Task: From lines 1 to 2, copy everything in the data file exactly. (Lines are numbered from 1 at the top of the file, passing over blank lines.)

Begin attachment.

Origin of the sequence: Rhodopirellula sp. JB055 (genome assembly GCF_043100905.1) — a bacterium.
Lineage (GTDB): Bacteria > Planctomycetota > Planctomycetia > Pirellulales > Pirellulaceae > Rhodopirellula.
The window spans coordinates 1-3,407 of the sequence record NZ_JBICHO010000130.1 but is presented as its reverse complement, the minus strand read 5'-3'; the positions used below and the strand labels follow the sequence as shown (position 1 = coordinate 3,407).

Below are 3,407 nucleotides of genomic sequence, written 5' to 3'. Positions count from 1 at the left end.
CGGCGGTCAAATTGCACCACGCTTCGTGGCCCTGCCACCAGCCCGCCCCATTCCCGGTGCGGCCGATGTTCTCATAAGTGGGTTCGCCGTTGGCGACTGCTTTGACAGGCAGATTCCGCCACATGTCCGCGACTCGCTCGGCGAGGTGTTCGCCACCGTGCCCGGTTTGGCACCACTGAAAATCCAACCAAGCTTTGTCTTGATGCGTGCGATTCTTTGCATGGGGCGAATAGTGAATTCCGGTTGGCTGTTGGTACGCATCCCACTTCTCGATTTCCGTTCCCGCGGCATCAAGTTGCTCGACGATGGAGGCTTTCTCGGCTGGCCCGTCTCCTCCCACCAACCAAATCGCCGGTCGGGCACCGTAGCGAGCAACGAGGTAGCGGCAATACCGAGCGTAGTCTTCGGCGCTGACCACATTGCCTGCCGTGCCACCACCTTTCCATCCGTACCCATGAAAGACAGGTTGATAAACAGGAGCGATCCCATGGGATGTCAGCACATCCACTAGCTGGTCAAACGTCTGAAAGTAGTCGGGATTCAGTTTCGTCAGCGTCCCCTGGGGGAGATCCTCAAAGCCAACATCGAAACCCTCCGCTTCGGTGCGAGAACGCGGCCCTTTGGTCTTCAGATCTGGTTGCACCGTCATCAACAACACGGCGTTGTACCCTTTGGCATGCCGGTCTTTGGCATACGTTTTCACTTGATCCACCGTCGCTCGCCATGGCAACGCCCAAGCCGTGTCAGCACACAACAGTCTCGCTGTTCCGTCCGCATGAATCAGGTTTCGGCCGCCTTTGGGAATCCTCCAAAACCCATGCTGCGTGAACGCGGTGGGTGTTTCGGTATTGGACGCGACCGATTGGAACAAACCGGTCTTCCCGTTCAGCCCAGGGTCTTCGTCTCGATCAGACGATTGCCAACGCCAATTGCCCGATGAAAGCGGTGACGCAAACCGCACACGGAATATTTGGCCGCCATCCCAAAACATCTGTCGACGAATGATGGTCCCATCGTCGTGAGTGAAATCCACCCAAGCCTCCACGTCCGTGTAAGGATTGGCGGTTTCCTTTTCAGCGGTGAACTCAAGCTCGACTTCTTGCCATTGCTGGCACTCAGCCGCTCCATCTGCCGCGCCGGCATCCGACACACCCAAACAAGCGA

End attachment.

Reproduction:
Origin of the sequence: Rhodopirellula sp. JB055 (genome assembly GCF_043100905.1) — a bacterium.
Lineage (GTDB): Bacteria > Planctomycetota > Planctomycetia > Pirellulales > Pirellulaceae > Rhodopirellula.